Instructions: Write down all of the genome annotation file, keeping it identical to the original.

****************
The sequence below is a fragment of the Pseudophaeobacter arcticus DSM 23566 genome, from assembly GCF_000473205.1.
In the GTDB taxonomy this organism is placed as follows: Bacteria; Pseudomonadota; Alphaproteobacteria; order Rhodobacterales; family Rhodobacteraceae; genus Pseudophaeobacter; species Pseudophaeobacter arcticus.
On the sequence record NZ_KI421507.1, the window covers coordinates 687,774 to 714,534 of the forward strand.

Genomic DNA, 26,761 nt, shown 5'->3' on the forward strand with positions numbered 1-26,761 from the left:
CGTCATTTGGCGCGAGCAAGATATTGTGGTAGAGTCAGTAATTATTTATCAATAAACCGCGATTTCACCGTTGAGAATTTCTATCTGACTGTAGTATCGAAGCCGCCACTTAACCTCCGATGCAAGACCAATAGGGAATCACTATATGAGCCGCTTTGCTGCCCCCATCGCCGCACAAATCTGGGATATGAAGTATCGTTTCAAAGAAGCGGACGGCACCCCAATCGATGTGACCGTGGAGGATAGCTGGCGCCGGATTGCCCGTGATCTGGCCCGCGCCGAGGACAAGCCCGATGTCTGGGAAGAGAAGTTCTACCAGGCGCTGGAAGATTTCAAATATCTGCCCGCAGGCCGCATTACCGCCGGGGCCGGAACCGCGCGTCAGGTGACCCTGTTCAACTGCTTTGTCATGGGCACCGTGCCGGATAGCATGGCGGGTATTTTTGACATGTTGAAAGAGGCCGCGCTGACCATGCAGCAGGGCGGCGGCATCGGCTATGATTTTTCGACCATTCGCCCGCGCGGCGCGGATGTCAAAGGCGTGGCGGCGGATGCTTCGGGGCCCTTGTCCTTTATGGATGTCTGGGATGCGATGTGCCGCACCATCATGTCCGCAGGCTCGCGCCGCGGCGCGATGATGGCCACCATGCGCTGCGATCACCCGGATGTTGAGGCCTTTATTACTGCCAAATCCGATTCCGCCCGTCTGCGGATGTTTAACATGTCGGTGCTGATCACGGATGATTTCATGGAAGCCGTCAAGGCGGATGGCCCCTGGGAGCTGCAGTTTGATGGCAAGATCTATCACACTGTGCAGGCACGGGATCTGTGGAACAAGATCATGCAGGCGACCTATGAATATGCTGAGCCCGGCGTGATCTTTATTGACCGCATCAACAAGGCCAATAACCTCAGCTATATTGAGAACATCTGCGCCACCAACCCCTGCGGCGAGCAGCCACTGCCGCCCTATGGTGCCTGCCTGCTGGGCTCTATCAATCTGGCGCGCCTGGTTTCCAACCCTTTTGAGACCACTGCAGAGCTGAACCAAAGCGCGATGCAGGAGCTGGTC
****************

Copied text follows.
The sequence below is a fragment of the Pseudophaeobacter arcticus DSM 23566 genome, from assembly GCF_000473205.1.
In the GTDB taxonomy this organism is placed as follows: Bacteria; Pseudomonadota; Alphaproteobacteria; order Rhodobacterales; family Rhodobacteraceae; genus Pseudophaeobacter; species Pseudophaeobacter arcticus.
On the sequence record NZ_KI421507.1, the window covers coordinates 687,774 to 714,534 of the forward strand.

Genomic DNA, 26,761 nt, shown 5'->3' on the forward strand with positions numbered 1-26,761 from the left:
CGTCATTTGGCGCGAGCAAGATATTGTGGTAGAGTCAGTAATTATTTATCAATAAACCGCGATTTCACCGTTGAGAATTTCTATCTGACTGTAGTATCGAAGCCGCCACTTAACCTCCGATGCAAGACCAATAGGGAATCACTATATGAGCCGCTTTGCTGCCCCCATCGCCGCACAAATCTGGGATATGAAGTATCGTTTCAAAGAAGCGGACGGCACCCCAATCGATGTGACCGTGGAGGATAGCTGGCGCCGGATTGCCCGTGATCTGGCCCGCGCCGAGGACAAGCCCGATGTCTGGGAAGAGAAGTTCTACCAGGCGCTGGAAGATTTCAAATATCTGCCCGCAGGCCGCATTACCGCCGGGGCCGGAACCGCGCGTCAGGTGACCCTGTTCAACTGCTTTGTCATGGGCACCGTGCCGGATAGCATGGCGGGTATTTTTGACATGTTGAAAGAGGCCGCGCTGACCATGCAGCAGGGCGGCGGCATCGGCTATGATTTTTCGACCATTCGCCCGCGCGGCGCGGATGTCAAAGGCGTGGCGGCGGATGCTTCGGGGCCCTTGTCCTTTATGGATGTCTGGGATGCGATGTGCCGCACCATCATGTCCGCAGGCTCGCGCCGCGGCGCGATGATGGCCACCATGCGCTGCGATCACCCGGATGTTGAGGCCTTTATTACTGCCAAATCCGATTCCGCCCGTCTGCGGATGTTTAACATGTCGGTGCTGATCACGGATGATTTCATGGAAGCCGTCAAGGCGGATGGCCCCTGGGAGCTGCAGTTTGATGGCAAGATCTATCACACTGTGCAGGCACGGGATCTGTGGAACAAGATCATGCAGGCGACCTATGAATATGCTGAGCCCGGCGTGATCTTTATTGACCGCATCAACAAGGCCAATAACCTCAGCTATATTGAGAACATCTGCGCCACCAACCCCTGCGGCGAGCAGCCACTGCCGCCCTATGGTGCCTGCCTGCTGGGCTCTATCAATCTGGCGCGCCTGGTTTCCAACCCTTTTGAGACCACTGCAGAGCTGAACCAAAGCGCGATGCAGGAGCTGGTC